An auteur has returned home. It’s been three years since his Hollywood debut with The Last Stand and six years since his last Korean feature I Saw the Devil, and South Korean filmmaker Kim Jee-woon is once again making movies in his native land. His latest feature, The Age of Shadows, may mark a return to form; it has, after all, been chosen as the nation’s submission for next year’s Academy Award for Best Foreign Language Film. There’s no denying the breathtaking level of craft and entertainment in this espionage drama, even if its storytelling grasp does fall short of its reach.
The story is designed to be a pressure cooker that keeps the audience on the edge of their seats, and for the most part, it fulfills just that. Taking place during the Japanese occupation of Korea during the 1920s, the film involves Korean resistance fighters attempting to smuggle explosives from Shanghai into their homeland, while the Japanese police – led by a conflicted Korean-born captain named Lee Jung-chool (Song Kang-ho) – seek to snuff out their plot. The nature of the film means that allegiances are always in question and that characters will act dishonestly from beginning to end, thus evoking a sense of confusion, distrust, and frustration that works quite wonderfully, particularly in later sequences. It’s even better when the buildup involves the characters feeling each other out to pinpoint their true loyalties and purposes, which typically comes in scenes involving Lee and resistance leader Kim Woo-jin (Gong Yoo) or Lee and hot-tempered Japanese officer Hashimoto (Um Tae-goo). That said, these elements of Hitchcockian suspense ring true, though the same cannot be said for the “whodunit” subplots that are peppered throughout since there are too many minor characters as suspected culprits. This storytelling decision would work had each suspect been memorable or unique, but that’s not the case as they tend to conveniently drop in and out of the story, making the whole thing seem needlessly convoluted. Also not helping matters is the difficulty in maintaining suspension of disbelief during certain sequences of events; several times, the characters kill and cause commotions in large crowds, which should be problematic since that would mean plenty of witnesses who could spell trouble for our protagonists, but the film somehow ignores this glaring issue in favor of chugging on.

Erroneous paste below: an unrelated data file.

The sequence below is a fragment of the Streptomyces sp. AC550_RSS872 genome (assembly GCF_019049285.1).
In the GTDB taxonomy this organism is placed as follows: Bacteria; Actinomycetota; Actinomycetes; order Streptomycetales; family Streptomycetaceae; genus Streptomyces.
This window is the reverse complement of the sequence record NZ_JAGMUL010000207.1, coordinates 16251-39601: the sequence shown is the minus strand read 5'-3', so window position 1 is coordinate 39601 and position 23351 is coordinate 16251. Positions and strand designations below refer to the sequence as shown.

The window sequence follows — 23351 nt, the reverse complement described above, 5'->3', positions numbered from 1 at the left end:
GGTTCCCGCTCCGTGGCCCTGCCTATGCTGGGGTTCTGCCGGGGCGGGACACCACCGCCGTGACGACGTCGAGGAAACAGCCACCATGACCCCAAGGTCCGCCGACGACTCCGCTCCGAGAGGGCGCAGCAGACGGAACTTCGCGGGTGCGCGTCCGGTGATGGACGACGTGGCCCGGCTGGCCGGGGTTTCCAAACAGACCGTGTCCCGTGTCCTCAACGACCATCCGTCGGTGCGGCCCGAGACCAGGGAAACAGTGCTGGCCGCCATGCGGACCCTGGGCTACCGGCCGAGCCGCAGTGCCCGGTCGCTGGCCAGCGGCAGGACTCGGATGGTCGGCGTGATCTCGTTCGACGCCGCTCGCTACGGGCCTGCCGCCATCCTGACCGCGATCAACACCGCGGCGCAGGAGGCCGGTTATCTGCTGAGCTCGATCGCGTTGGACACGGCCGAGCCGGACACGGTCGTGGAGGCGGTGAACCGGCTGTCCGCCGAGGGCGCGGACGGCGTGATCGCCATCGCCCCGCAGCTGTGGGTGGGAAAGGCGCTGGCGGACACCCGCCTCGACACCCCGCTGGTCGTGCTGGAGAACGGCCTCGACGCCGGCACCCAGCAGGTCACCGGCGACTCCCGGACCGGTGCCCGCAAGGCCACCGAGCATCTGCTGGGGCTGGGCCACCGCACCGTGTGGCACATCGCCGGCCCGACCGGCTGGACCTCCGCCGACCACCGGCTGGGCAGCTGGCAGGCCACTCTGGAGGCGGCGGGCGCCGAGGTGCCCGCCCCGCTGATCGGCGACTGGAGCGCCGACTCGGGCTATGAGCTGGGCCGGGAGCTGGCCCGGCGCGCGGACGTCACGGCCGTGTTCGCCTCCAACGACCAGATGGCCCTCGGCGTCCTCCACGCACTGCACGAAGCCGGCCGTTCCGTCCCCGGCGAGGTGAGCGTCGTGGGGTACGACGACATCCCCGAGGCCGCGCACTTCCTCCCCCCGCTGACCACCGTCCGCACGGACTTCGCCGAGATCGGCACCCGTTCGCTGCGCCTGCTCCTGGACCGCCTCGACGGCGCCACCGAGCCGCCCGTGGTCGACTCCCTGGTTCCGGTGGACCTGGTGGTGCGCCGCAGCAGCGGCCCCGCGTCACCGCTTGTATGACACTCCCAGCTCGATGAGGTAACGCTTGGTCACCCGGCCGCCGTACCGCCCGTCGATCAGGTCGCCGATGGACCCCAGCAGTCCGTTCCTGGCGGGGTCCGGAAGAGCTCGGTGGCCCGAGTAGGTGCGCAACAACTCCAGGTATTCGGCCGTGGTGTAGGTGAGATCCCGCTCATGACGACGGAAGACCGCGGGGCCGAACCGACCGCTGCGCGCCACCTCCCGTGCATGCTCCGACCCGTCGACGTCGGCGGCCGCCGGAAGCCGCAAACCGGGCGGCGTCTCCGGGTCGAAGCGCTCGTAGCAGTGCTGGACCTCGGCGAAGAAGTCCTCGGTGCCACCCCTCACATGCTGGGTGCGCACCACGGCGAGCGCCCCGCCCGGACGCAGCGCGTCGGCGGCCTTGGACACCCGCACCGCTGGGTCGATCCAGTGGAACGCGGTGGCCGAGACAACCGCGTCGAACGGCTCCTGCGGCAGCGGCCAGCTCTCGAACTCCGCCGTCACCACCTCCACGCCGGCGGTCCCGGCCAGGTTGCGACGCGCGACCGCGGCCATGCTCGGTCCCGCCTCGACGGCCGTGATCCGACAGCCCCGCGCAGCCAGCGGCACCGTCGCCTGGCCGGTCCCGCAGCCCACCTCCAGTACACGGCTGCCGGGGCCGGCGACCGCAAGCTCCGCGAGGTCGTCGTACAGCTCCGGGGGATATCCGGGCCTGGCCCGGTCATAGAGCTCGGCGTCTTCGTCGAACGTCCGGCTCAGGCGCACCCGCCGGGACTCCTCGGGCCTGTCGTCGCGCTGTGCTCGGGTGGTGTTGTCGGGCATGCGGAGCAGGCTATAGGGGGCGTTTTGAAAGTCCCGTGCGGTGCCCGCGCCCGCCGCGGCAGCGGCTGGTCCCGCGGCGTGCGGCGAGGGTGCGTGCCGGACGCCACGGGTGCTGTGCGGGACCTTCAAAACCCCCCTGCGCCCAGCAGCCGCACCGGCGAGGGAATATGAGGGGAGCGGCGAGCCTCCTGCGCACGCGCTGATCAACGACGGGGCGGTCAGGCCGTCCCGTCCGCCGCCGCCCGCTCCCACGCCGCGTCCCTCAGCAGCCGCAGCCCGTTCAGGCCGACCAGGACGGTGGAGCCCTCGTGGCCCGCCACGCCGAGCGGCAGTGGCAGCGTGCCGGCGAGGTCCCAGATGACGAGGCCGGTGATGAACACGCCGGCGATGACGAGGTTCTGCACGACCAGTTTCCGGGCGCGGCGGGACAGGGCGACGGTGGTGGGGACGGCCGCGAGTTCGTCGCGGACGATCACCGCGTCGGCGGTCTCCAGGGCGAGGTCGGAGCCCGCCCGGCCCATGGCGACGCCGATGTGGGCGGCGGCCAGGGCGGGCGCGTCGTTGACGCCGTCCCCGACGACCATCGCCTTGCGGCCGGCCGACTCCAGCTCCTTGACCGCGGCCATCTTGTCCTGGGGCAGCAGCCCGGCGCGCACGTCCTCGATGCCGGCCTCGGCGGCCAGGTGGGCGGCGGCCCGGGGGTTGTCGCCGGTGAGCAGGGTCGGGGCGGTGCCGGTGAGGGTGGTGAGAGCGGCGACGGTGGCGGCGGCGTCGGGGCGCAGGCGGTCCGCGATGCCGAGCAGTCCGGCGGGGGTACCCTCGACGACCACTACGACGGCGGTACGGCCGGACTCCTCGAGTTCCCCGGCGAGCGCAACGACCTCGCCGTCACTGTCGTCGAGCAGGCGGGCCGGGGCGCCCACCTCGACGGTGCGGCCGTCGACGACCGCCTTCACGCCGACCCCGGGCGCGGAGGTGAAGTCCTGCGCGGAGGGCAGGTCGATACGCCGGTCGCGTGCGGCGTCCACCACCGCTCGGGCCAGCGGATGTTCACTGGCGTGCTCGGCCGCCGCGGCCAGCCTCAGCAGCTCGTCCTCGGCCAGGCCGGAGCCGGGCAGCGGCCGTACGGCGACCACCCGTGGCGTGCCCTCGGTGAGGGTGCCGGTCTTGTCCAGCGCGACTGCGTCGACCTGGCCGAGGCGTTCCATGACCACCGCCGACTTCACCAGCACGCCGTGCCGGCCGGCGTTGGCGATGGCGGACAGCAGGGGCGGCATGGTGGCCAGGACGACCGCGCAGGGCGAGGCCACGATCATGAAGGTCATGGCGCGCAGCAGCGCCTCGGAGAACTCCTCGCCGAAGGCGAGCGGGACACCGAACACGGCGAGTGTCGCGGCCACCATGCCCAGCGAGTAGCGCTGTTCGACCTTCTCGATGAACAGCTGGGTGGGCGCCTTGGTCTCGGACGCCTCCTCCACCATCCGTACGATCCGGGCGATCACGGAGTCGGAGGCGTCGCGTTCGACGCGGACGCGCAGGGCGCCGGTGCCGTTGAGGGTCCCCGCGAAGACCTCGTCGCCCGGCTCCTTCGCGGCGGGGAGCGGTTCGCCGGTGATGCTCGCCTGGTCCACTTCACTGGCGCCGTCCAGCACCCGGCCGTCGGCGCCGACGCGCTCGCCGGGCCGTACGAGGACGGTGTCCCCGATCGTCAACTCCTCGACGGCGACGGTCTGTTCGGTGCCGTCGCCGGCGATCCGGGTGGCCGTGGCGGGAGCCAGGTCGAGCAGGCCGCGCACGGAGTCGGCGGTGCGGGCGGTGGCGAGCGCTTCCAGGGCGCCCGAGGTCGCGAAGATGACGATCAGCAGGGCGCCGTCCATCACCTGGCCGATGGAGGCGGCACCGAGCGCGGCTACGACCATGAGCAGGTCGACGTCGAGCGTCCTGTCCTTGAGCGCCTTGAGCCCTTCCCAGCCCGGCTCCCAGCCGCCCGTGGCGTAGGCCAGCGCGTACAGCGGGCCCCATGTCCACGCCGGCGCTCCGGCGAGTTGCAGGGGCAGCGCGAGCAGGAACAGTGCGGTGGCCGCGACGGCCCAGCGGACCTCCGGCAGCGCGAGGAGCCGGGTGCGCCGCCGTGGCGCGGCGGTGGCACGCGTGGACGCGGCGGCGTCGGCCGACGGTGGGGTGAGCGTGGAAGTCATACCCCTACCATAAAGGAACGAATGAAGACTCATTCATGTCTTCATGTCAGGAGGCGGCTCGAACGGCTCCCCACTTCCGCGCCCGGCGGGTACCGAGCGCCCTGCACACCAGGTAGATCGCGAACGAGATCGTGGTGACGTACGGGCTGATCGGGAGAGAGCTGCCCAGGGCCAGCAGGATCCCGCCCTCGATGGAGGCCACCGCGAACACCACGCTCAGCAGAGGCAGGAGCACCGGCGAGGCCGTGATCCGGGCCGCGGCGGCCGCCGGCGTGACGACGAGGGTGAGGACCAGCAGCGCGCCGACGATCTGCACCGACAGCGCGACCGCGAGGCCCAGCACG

The intricate plot gives plenty of room for the cast to make an impact, and most of them seize the opportunity. As Lee, Song – one of his nation’s most versatile working actors – handily balances exasperation and solemnity when putting up a front, and portrays the character’s struggle with divided loyalties with ease. Gong is a delight here, using his charisma to great effect as he mentally spars with Song in a battle of wits, and he certainly brings his dramatic chops when his character deals with the possibility of a mole within the Korean resistance. While Um is handed a rather one-note character, he gets incredible mileage out of Hashimoto’s vile disposition and dominates his scenes – look no further than how many times he slaps one of his hapless co-stars in one take. Lee Byung-hun clearly has some fun in his extended cameo as the head of the resistance, evidenced in one of the film’s more comedic scenes.
Known by many to be a stylistic director, Kim has crafted his most aurally and visually stunning film to date. The recreation of 1920s Korea and Shanghai is evocative and moody, especially during the night scenes when the presence of warm lighting lend a breathtaking chiaroscuro. Kim Ji-yong’s sweeping cinematography suit the director’s kinetic sensibilities, and the way he captures movement makes for some of the most arresting and memorable scenes seen this year on film. On sync with the images is the surprising yet clever use of Western music, such as Antonín Dvořák’s “Danse Slave Op 72 n°2,” Louis Armstrong’s “When You’re Smiling,” and Maurice Ravel’s “Boléro.” Also showcased is the director’s penchant for violence, which he effectively builds up to before resulting in startling bursts of blood and gore. All of these elements come together to form astonishing sequences, with a highlight being the film’s train-set centerpiece, which is indubitably better to be experienced than described.
While The Age of Shadows doesn’t quite live up to the likes of Kim’s earlier works, it nevertheless is further proof of why he is South Korea’s greatest modern auteurs. The story definitely needs some refining, but on display here is audacity, vision, and mastery of filmmaking craft – sought by many but paralleled by few.
* Photos courtesy of CJ Entertainment America